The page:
Who: Ed Sheeran
Where: History Toronto
When: Fri., June 16
Vibe: Intimate, chatty and cathartic
Highlight: his singing and sharing
Rating: NNNNN (out of 5)
Who: Ed Sheeran
Where: Rogers Centre, Toronto
When: Sat., June 17; Sun., June 18
Vibe: big, joyous, fun
Highlight: Shawn Mendes joining him for two songs on night one after being away for a year
Rating: NNNN (out of 5)
“I know this seems like I’m just doing a gig, but these are really helping me personally, just playing songs,” says British pop star Ed Sheeran at his rare 2,500-capacity club gig last weekend at Toronto’s History. It’s a fraction of the size of the Rogers Centre, which he sold out the following two nights for a combined 100,000 or so tickets.
It helps me, too.
The stadium shows — both of which I attended — were everything a show of that size should be: big and celebratory and fun. But his intimate gig at History unexpectedly reached me personally as someone who has also experienced great loss. Sheeran uses the intimate setting to get very candid with the audience, sharing personal stories and feelings not told the following nights. Not everyone in the all-ages crowd (some small children likely seeing their first-ever concert) would get it, but I did.
As we see in the new four-part documentary series Ed Sheeran: The Sum of It All — which debuted May 3 on Disney+ — the 32-year-old married father of two is grieving. His best friend, Jamal Edwards, the entrepreneur behind SBTV, the YouTube platform showcasing new and rising talent, died suddenly on February 20, 2022, at age 31, from cardiac arrhythmia after taking recreational drugs.
His club show is about the hole in his life without Jamal (Sheeran talks about him so often, I feel he’s a man who now only needs one name) compounded by a pile-on of other major hardships he mentions, including his wife Cherry’s cancer diagnosis while she was six months pregnant, and a copyright infringement lawsuit over his 2017 mega-hit Shape of You.
Sixteen months later, Sheeran is still grieving. My dad died in February too, and five years, three months and three weeks later, I’m still grieving.
Since that time, I lost an uncle to age-related illness, an aunt to cancer, a good friend to suicide and a childhood friend to suicide — all while dealing with the unexpected struggle to make a living as a freelance music journalist for the first time since I started in this business at 18; the worry over my don’t-say-elderly mom, who lives alone in a house with stairs and pretends as if she’s as spry as an 18-year-old (she is not); and other stresses. We all have shit going on — even a guy with adoring fans and sales of more than 100 million albums.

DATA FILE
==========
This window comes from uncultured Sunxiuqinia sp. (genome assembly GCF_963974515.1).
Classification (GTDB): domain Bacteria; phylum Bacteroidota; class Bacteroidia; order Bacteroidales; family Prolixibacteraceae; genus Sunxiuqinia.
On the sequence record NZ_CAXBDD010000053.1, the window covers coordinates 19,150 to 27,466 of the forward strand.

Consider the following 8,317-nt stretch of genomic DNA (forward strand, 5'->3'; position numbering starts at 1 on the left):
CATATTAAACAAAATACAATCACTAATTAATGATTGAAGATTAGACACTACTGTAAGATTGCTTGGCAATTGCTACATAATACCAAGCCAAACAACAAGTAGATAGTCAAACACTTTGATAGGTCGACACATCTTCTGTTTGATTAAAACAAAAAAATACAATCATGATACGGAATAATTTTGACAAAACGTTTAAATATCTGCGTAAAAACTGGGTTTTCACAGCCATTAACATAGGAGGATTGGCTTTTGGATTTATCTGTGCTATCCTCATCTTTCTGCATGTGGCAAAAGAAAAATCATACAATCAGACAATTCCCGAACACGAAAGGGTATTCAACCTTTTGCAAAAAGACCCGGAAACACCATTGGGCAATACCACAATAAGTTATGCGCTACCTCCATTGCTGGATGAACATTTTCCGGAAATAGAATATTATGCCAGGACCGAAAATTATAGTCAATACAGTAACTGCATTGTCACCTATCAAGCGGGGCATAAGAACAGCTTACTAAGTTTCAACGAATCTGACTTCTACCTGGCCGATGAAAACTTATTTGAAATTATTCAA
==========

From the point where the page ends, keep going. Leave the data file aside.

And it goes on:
The new – (“Subtract”), which came out May 5 concludes his “mathematical” pentalogy, which includes 2011’s + (“Plus”), 2014’s x (“Multiply”), 2017’s ÷ (“Divide”) and 2021’s = (“Equals”). The mostly acoustic final album “doesn’t belong in a stadium; it’s an album that was made to be played in rooms like this,” he explains.
(– (“Subtract”) is his sixth studio album; he injected No.6 Collaborations Project in 2019, his fourth.)
So, History is a far different show than Rogers Centre. He warns he’ll be playing – (“Subtract”), in its entirety, in sequence, for “quite a depressing hour,” followed by what he jokes is “Happy Hour”: the more danceable hits, like Shivers, Shape of You, Bad Habits and lilting love song, Perfect. He has a full band, including a six-piece string section, but, of course, plays many songs solo, using his trusty loop station to create the track live on the spot — something he’s been doing for 18 years (this is his first tour with a band, in fact, even if they’re used sparingly).
By contrast, his two shows at Rogers Centre are full-on, complete with a revolving stage, pyro explosions, the loop station, a band (when needed) and special guests, like his opening act Khalid (with whom he cut Beautiful People on the collab album) and a surprise appearance by Shawn Mendes (on the first night) who had been away from the stage for a year to take care of his mental health. (They pair up on Lego House and Mendes’s hit There’s Nothing Holding Me Back.)Sheeran wears a Toronto T-shirt, then switches to a Toronto Blue Jays jersey (the first night with “Mendes” on the back; the second with “Subtract”) and pulls out all the stops needed to entertain 50,000 people, pretty much all by his lonesome.
He mentions Jamal once, maybe twice. He is chatty but not deep and revealing.
But History is a heart-to-heart show. He needs to talk about the loss of his friend and knows we will listen. Many of us will also understand.
“This is a really cathartic thing for me to do,” he explains. “This album happened over a month period, and it was an extremely different period of life for me and my family. I found that whilst shooting the music videos and writing it, I was still getting really upset singing the songs and when songs are released, they suddenly belong to you guys — and actually playing these shows have made me come more to peace that these songs are just songs that I’ve written, rather than pieces of my life from that period of time.”
Jamal helped launch Sheeran’s career in 2010 on SBTV (the same year he released his Loose Change EP) with live performances of two songs he still plays today: You Need Me, I Don’t Need You, on which he raps, beatboxes and loops live on the spot, and the acoustic The A Team, his debut hit single. The two friends and former roommates rose to success together.